The findings suggest that the effectiveness of technology-based distance physical rehabilitation interventions on physical functioning might be similar compared to traditional treatments in stroke. Further research should be performed to confirm the effectiveness of technology-based distance physical rehabilitation interventions for improving physical functioning of persons with stroke.
The market for gait and balance products is robust. The rising number of aging Baby Boomers and those affected by neurological conditions continues to stimulate a need for technologies designed to help rehabilitate and restore function when mobility becomes impaired. Rehab Management has gathered a select group of products to showcase some of the latest technologies on the market being used in clinical settings and research. These products are powered by features that can help patients regain the functional abilities to meet the everyday challenges of living safely and comfortably in their environments. Review the products in this section to better understand how they can help improve safety, efficiency, and outcomes in the rehab setting.
Optimal-G Pro – Get One Step Ahead
Optimal G Pro, an advanced robotic gait rehabilitation platform, is designed to accelerate the rehabilitation journey and to improve outcomes in both adults and pediatric patients suffering from post-neurological trauma and orthopedic injury. Incorporating Enhanced Learning Intelligence Technology (E.L.I.T.E.) pro-active motor learning technology, the Optimal G Pro is made to enhance clinical decision-making via an adaptive and progressive therapy session. The robotic system can constantly challenge and engage the patient through various modes of operation, feedback threshold control, interactive exercises and games, virtual reality, alongside instant visual and auditory feedback — all personalized to each patient’s needs. Based on clinical principles of brain recovery in gait rehabilitation with breakthrough technology, the Optimal-G Pro enables neuromuscular re-education and brain retraining.
For more information, contact Motorika USA Inc, (877) 236-0313, http://www.motorika.com
GAIT TRAINER 3 WITH MUSIC-ASSISTED THERAPY
The Gait Trainer 3 treadmill, from Biodex Medical Systems Inc, headquartered in Shirley, NY, features sensorimotor music enhancements developed in collaboration with physical and music therapists. The library of tempo-to-cadence-matched music selections are composed to inspire correct movement. Its instrumented track can detect where each foot strikes as a patient walks, and displays those footsteps on a large LCD screen. The Gait Trainer’s track records and analyzes step length, step speed, and step symmetry, documenting the effectiveness of gait therapy. This combination of music, biofeedback and gait repetition is aimed at enhancing neuroplasticity, to recover movement lost to injury or disease.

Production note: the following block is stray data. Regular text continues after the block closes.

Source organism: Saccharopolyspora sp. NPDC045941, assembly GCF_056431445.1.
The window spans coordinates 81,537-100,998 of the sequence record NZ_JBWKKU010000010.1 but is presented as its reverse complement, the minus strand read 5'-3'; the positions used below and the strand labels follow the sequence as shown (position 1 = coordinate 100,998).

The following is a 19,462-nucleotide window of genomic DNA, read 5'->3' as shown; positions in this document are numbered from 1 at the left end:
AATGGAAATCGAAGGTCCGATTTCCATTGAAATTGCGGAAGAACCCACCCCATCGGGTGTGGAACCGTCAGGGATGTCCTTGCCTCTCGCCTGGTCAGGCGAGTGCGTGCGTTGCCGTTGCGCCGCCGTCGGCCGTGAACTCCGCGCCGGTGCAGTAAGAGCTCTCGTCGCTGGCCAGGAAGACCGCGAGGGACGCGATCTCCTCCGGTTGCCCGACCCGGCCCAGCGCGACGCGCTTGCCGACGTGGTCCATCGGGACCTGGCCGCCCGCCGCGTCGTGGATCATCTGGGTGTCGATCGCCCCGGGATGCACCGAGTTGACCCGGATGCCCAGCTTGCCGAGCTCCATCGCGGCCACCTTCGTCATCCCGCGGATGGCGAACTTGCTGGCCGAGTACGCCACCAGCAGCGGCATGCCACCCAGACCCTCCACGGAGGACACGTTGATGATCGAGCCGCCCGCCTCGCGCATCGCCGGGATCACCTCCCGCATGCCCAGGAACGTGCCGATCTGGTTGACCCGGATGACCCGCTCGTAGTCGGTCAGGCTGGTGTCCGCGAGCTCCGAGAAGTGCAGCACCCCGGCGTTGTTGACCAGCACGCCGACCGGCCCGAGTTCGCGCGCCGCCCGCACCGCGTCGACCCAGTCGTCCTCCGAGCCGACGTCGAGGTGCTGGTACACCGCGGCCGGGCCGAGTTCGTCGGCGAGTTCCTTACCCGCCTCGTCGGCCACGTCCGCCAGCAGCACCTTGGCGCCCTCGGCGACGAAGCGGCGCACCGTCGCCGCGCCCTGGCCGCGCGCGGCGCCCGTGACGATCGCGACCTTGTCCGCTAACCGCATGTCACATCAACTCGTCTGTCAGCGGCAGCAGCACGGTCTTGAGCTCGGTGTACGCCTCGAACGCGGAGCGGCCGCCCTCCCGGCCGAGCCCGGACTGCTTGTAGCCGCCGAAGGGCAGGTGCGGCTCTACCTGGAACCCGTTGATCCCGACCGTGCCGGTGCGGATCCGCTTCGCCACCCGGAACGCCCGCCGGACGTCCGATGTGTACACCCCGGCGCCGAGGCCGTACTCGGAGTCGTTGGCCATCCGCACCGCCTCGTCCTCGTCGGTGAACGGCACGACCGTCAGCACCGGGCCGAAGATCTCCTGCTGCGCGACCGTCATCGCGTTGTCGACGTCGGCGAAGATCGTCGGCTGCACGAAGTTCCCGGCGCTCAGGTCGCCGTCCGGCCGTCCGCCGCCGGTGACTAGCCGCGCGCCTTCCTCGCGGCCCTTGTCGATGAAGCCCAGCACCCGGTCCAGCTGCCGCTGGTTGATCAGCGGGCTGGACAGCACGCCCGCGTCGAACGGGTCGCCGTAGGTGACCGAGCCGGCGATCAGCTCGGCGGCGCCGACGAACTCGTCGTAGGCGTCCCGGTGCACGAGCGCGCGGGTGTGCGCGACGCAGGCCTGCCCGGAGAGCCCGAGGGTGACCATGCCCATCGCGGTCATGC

For more information, contact Biodex Medical Systems Inc, (800) 224-6339; www.biodex.com
DST8000 TRIPLE PRO STAIR TRAINER
Clarke Health Care Products Inc, Oakdale, Pa, introduces the Dynamic Stair Trainer DST8000 Triple Pro, designed to motivate and increase a patient’s rehabilitation and make easy work for therapist’s reports. The stair trainer features electronically elevating steps that allow clients to start stair climbing at a level appropriate to their ability. The remote-controlled elevating steps start from a flat plane and rise to 6.5 inches. On the other side is an increasing incline, which raises and lowers. The patient’s performance in past and current sessions is displayed on the computer. DST Factor is a parameter which summarizes the patient’s status and estimated potential for future improvement.
For more information, contact Clarke Health Care Products Inc, (888) 347-4537; www.clarkehealthcare.com
STROBE FOR PERFORMANCE IMPROVEMENT
The Senaptec Strobe from Exertools, Petaluma, Calif, is designed to train the connections between an individual’s eyes, brain, and body. Using liquid crystal technology, the lenses flicker between clear and opaque, removing visual information and forcing the individual to process more efficiently. The Senaptec Strobe can be integrated into existing sports training drills and exercises, or be added to vision therapy protocols as an uploading technique. As an athlete, the strobes can help move training to a higher level. The curved liquid crystals provide a full 180-degree field of view that allows users to enhance their visuals skills in the training room, or on the field of play.
For more information, contact Exertools, (707) 570-5158; www.exertools.com
FULL FOOT AND COMBINATION LIFTS
G&W Heel Lift, Cuba, Mo, offers Clearly Adjustable Full Foot & Combination Lifts, engineered to provide minimal ankle angulation using a foundation of the entire length of the foot and made with clear vinyl in true 1 mm layers. According to the company, keeping the foot as level as possible helps reduce gait changes, foot pressure, and tendon length. The lift is adjustable to 8 mm, and the Combination is adjustable to 18 mm. It is available in various shoes sizes, for both left and right foot.